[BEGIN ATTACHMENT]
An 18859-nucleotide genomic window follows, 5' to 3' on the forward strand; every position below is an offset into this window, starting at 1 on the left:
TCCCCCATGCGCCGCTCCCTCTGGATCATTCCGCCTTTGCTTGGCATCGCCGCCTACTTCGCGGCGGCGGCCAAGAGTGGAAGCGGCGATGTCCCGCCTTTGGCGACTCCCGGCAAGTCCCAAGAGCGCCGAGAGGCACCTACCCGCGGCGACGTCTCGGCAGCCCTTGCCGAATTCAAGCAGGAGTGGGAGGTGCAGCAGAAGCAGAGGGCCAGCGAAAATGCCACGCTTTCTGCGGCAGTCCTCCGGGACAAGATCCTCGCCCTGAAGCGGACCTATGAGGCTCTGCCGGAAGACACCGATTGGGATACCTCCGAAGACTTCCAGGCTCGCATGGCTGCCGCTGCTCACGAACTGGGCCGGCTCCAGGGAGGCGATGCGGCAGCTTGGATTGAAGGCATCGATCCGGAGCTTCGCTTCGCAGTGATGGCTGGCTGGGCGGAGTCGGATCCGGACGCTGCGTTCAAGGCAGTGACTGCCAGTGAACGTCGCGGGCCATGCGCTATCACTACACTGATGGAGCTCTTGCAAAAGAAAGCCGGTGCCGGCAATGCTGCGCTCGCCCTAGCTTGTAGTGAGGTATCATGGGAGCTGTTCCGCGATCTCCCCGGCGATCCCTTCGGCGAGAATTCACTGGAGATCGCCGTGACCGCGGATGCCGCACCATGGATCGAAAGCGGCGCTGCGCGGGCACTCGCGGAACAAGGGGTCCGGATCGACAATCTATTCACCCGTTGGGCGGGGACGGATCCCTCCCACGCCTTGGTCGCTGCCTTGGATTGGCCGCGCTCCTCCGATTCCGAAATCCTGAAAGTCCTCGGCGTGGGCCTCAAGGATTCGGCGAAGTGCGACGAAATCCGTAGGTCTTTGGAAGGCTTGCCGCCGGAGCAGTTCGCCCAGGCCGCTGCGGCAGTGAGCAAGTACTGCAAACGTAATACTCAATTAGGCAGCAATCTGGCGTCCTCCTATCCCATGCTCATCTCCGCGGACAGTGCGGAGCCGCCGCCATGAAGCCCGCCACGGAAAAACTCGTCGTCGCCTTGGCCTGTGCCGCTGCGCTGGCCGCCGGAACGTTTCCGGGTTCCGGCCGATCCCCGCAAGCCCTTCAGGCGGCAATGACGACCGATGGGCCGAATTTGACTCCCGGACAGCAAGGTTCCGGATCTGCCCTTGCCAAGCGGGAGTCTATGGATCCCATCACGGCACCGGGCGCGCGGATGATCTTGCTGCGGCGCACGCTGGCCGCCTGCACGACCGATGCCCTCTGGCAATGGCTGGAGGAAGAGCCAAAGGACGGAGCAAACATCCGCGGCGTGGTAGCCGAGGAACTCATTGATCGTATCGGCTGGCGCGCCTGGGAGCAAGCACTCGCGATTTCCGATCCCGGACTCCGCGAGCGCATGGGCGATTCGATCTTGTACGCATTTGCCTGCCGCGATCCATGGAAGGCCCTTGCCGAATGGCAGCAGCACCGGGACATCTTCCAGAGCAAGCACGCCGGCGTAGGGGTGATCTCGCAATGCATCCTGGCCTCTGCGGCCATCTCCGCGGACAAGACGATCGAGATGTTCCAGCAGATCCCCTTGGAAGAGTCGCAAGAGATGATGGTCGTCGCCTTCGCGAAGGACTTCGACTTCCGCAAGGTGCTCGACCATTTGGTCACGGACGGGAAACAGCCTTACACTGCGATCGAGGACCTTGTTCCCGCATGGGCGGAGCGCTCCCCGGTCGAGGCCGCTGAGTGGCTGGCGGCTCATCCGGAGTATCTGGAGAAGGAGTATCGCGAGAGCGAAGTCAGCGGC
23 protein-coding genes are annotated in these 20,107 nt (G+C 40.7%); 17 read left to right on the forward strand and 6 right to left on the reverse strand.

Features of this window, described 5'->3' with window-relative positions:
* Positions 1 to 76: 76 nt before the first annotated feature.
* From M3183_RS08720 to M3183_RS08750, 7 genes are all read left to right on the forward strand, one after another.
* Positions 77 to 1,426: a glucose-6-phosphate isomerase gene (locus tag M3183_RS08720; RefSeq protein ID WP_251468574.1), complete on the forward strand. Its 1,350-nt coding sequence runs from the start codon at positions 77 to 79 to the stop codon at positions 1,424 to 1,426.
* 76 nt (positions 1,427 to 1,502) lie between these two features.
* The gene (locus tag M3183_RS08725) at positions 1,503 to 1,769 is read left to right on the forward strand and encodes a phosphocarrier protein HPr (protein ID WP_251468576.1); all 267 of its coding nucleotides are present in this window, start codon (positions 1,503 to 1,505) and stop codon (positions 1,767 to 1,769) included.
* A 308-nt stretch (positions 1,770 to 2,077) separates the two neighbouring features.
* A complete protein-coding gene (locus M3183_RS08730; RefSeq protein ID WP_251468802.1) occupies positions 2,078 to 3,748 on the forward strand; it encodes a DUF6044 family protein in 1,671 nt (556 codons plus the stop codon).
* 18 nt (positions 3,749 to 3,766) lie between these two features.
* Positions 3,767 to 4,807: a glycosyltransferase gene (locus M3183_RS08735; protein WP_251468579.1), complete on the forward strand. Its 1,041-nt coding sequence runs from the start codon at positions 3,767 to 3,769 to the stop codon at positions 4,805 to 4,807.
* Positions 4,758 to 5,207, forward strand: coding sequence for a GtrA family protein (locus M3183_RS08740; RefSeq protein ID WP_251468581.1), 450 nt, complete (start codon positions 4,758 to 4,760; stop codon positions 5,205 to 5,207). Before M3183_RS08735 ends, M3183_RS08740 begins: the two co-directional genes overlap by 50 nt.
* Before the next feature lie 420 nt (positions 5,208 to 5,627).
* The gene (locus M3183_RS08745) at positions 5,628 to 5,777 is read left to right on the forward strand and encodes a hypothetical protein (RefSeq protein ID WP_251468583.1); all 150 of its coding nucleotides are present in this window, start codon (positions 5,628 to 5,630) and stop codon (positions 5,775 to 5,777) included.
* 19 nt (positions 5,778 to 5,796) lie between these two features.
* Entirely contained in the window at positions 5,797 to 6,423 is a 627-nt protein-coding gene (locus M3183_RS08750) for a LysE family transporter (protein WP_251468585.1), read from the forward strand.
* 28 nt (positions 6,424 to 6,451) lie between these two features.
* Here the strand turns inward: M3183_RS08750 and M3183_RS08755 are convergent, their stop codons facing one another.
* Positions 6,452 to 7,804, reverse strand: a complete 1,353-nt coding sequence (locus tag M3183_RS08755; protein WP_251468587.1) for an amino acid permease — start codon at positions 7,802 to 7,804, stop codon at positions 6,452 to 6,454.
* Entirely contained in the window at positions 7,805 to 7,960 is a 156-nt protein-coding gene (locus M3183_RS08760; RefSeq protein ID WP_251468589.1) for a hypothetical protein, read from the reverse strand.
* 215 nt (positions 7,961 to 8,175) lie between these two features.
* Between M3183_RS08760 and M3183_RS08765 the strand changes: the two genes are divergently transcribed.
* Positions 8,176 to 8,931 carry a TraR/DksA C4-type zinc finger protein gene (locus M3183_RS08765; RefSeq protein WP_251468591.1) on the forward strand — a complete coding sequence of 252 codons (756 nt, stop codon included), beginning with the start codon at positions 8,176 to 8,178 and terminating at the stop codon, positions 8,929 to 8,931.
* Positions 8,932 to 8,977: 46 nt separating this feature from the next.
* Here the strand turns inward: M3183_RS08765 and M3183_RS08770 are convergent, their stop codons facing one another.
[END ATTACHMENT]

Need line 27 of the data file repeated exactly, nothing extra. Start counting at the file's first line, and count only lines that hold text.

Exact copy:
* Here the strand turns inward: M3183_RS08765 and M3183_RS08770 are convergent, their stop codons facing one another.